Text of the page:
I was hoping for something like ZoomX, but ReactX is not a fun foam. It doesn’t compress much when loaded so it feels dense and rubbery. It doesn’t feel energetic like ZoomX, Fuelcell, Hyper Burst Pro or Pwrrun+ and I know that Nike could have come up with something much better considering how much R&D they have at their disposal. This was a missed opportunity in my opinion.

The ride of the InfinityRN 4 can’t match other max-cushioned trainers in terms of cushioning and energy return and the best way to describe how it feels is flat. It’s the kind of no-frills trainer that you just put on so you can get your daily mileage in. I did a 27 km long run in it and it felt really sluggish with an outdated ride.

I only use it for easy and recovery runs. This shoe does not like to go fast. It’s heavy and it has a very flexible forefoot unlike the rockered MaxRoad 6 and the GlideRide 3 which help you to pick up pace if you need to.

Picture of Nike Infinity RN4

The InfinityRN 4 is more suited to heel strikers than forefoot or midfoot strikers and the shoe encourages you to heel strike due to the high amount of cushioning in the rearfoot with much less in the forefoot.

The words “supportive” and “stability” are mentioned quite often on the InifinityRN 4’s product page on the Nike website. It has a fairly wide midsole base with raised edges that guide your feet so landings feel decently stable but I wouldn’t classify it as a stability trainer. It feels like a neutral trainer.

Picture of Nike Infinity RN4

The entire outsole now has thick, waffle rubber coverage so the midsole foam doesn’t get scuffed anymore. This is where the majority of the ounce of extra weight comes from.

There’s very little outsole wear showing on my pair and I think the InfinityRN 4’s outsole can rival the Pegasus 40 in terms of durability. Traction is better than the previous versions because the lugs are raised and the outsole is no longer completely flat.

Nike Infinity RN4 Conclusions

Picture of Nike Infinity RN4

After the 1st run, I didn’t look forward to running in the InfinityRN 4. Even though it has been completely redesigned, it still lacks excitement. The new midsole doesn’t provide enough energy return and it doesn’t have a unique ride. ReactX doesn’t feel like a new-age midsole foam and it needs to be much softer.

InfinityRN 4 is the best version so far in the series because it has the most comfortable upper and is arch friendly, however it’s disappointing that it has picked up an ounce of weight. It feels like a heavy shoe during runs because there isn’t a prominent rocker to make transitions more efficient.

The InfinityRN 4 is an average running shoe with no major flaws but at $160, I can’t recommend it when there are much better max-cushioned options, like the Skechers MaxRoad 6 which is only $130. The MaxRoad 6 has more cushioning, a softer ride, and much more energy return.

In many ways, the InfinityRN 4 feels like Nike’s version of the Ultraboost Light: a lifestyle trainer which you can also use for the occasional run. They both have knitted uppers, firm rides and are overpriced.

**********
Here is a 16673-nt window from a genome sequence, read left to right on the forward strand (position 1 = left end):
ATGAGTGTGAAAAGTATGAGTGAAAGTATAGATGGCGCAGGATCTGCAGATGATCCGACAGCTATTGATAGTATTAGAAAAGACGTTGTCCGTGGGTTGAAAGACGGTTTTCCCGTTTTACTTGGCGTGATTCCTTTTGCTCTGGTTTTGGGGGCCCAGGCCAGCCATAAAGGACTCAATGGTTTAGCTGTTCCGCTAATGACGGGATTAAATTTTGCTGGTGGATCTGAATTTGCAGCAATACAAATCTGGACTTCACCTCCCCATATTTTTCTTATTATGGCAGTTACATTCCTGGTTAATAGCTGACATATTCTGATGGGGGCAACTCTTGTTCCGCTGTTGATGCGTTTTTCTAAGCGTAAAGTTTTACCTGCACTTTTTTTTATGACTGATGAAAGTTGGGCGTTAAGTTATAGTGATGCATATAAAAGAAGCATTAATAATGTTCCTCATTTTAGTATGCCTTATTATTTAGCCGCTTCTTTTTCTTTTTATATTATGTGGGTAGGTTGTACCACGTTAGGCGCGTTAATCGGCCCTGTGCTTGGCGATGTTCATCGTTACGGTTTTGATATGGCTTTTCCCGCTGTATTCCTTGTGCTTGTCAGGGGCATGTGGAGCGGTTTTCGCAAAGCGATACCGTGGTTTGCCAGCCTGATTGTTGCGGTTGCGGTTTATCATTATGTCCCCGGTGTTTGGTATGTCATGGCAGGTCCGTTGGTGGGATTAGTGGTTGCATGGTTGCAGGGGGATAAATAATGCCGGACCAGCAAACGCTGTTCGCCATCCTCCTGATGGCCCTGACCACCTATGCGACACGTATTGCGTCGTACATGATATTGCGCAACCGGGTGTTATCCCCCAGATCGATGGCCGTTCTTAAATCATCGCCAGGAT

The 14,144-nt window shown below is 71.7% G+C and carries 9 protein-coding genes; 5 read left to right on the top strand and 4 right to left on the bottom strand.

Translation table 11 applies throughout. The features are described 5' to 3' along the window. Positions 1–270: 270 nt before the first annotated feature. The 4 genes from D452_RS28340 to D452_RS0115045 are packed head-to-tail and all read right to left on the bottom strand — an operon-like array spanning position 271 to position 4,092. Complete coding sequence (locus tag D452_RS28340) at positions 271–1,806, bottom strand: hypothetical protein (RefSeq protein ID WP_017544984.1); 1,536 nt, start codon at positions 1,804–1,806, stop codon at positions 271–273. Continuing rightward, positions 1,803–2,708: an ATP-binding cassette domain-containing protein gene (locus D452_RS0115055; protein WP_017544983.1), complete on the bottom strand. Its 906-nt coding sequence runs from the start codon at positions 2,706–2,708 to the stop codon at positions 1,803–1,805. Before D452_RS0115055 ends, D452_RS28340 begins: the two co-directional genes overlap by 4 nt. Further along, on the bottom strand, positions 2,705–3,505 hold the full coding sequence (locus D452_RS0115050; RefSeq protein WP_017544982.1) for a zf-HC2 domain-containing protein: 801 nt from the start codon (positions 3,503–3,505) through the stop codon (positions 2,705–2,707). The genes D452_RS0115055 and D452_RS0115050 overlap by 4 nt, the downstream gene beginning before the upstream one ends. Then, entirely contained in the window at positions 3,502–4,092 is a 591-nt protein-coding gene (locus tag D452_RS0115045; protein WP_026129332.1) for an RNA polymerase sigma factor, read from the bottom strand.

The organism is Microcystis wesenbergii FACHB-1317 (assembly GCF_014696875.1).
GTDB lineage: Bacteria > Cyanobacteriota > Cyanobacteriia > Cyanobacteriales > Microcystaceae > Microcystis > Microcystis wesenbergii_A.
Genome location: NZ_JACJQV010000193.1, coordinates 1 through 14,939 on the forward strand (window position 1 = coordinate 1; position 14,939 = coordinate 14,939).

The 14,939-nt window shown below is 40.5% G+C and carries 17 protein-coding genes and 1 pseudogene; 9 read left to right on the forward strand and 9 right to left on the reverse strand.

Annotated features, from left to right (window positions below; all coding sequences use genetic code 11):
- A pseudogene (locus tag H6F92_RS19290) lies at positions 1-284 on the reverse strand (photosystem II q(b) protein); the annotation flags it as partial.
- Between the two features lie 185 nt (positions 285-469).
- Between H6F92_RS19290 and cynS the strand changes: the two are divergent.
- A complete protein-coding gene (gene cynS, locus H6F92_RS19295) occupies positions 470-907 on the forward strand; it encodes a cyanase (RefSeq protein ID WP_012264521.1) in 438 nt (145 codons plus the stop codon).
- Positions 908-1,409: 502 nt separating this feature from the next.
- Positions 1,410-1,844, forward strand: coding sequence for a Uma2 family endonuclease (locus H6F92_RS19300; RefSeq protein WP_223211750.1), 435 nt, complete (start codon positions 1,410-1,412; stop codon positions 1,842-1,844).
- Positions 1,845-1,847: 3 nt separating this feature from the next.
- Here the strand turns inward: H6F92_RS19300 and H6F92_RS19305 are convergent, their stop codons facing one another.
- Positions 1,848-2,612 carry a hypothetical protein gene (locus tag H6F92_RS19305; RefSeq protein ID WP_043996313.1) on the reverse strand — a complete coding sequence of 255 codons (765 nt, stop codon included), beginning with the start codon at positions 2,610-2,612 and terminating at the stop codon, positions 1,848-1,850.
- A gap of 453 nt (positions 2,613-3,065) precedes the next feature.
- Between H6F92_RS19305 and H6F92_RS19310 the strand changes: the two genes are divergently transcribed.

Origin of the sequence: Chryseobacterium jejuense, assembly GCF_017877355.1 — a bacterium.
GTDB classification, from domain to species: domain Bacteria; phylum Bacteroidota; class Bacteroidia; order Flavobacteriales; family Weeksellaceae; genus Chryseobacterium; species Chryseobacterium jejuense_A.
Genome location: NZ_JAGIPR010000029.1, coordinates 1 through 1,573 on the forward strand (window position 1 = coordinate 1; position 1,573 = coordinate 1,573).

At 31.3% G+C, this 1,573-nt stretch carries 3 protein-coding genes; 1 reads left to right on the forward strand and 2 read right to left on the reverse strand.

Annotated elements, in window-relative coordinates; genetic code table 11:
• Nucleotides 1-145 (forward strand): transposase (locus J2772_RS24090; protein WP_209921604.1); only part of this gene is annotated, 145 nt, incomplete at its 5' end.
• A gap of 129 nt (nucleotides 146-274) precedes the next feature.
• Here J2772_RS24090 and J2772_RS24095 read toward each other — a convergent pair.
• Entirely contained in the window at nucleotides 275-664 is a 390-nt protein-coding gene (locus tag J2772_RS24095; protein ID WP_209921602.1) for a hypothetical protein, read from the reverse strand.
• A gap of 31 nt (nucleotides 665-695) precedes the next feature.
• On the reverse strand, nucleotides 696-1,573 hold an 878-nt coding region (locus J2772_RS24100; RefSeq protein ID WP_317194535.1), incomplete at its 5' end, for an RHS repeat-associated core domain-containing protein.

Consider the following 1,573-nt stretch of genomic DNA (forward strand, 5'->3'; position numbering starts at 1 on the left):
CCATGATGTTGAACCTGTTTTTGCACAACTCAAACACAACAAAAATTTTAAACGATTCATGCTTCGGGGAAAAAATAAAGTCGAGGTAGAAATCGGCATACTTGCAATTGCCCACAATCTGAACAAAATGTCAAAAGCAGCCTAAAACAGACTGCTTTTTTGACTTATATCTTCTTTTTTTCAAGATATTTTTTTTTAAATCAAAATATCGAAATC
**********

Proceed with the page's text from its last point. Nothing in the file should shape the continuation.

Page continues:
How does the Infinity RN4 compare?

Adidas Ultraboost Light
Nike Infinity RN4
Asics Gel-Nimbus 25
Expert score
User score
Best price
Retail price
10.3 oz
11.2 oz
10.2 oz
Heel Drop
10 mm
8 mm
Recommended for
Daily training
Daily training
Daily training, long distance racing
Cushioning type
Cushioning amount
Highly cushioned
Highly cushioned
Highly cushioned
very stable
very stable
very stable
true to size
true to size
buy half size bigger

Why you can trust us

As editorial policy, we do not accept free samples from companies.
We purchased this pair of Nike at Nike  with our own money.

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Nike Infinity RN4 price comparison

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Reviewed by Brandon

This review was written by Brandon Law on 28th November.
Brandon is a South African who lives and trains in Malaysia. He is a marathon runner who eats, sleeps and dreams running shoes. While most people wear shoes to run, he runs to wear shoes.

User feedback (3)

  • avatar-comment-1034338
    5 months ago
    7 score

    agree with overall review, that the shoe is okay for putting in the miles, only. The women’s (and maybe men’s) upper is super snug when new, to the point of causing pain in the ball of my (wide) feet. To make matters worse, the shoelaces are very short, so loosening them is difficult. The tongue is thick, abrasive and high. Mine is bloodied from grazing against my ankle. Not my favourite pair of runners.

  • avatar-comment-1030968
    9 months ago
    10 score

    Very good

  • avatar-comment-1030952
    9 months ago

    Thank you for the review, Brandon. I was wondering how the ReactX would turn out, but it sounds much like the Infinity 2 and 3. It’s the type of shoe to pick up when it’s on sale to help soak up miles from long runs (13+ miles). I was really hoping Nike would do something different and exciting with the 4th version. As it stands, the Infinity is in a spot where it’s a bit better than the Peg as a daily trainer but not as soft as the Invincible (especially the I and II). I find myself opting for the Triumph, a better option (and lighter) at a better price.

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Where to buy

Best offers today in United States, all prices in USD